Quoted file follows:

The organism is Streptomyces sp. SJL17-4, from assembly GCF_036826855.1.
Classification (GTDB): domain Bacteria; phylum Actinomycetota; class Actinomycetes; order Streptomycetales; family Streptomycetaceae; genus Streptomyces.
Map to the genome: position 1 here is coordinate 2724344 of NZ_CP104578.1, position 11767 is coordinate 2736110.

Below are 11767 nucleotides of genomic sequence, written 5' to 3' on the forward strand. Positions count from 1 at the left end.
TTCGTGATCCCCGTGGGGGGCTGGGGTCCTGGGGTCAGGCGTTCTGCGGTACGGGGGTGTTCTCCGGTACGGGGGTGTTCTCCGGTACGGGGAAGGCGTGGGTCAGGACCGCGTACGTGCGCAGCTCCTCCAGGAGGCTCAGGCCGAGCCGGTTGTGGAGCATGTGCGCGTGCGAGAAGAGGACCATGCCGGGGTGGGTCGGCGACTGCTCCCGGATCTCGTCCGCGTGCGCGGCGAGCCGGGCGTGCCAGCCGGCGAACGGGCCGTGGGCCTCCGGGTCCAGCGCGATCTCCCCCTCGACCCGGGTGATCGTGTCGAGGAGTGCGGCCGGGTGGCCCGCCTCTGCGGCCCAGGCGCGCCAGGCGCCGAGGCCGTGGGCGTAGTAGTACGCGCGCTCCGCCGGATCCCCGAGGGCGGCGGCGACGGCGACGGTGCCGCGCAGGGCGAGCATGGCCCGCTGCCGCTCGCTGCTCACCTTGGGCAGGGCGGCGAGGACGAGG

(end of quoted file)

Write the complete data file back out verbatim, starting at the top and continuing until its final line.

The organism is Streptomyces sp. SJL17-4, from assembly GCF_036826855.1.
Classification (GTDB): domain Bacteria; phylum Actinomycetota; class Actinomycetes; order Streptomycetales; family Streptomycetaceae; genus Streptomyces.
Map to the genome: position 1 here is coordinate 2724344 of NZ_CP104578.1, position 11767 is coordinate 2736110.

Below are 11767 nucleotides of genomic sequence, written 5' to 3' on the forward strand. Positions count from 1 at the left end.
TTCGTGATCCCCGTGGGGGGCTGGGGTCCTGGGGTCAGGCGTTCTGCGGTACGGGGGTGTTCTCCGGTACGGGGGTGTTCTCCGGTACGGGGAAGGCGTGGGTCAGGACCGCGTACGTGCGCAGCTCCTCCAGGAGGCTCAGGCCGAGCCGGTTGTGGAGCATGTGCGCGTGCGAGAAGAGGACCATGCCGGGGTGGGTCGGCGACTGCTCCCGGATCTCGTCCGCGTGCGCGGCGAGCCGGGCGTGCCAGCCGGCGAACGGGCCGTGGGCCTCCGGGTCCAGCGCGATCTCCCCCTCGACCCGGGTGATCGTGTCGAGGAGTGCGGCCGGGTGGCCCGCCTCTGCGGCCCAGGCGCGCCAGGCGCCGAGGCCGTGGGCGTAGTAGTACGCGCGCTCCGCCGGATCCCCGAGGGCGGCGGCGACGGCGACGGTGCCGCGCAGGGCGAGCATGGCCCGCTGCCGCTCGCTGCTCACCTTGGGCAGGGCGGCGAGGACGAGG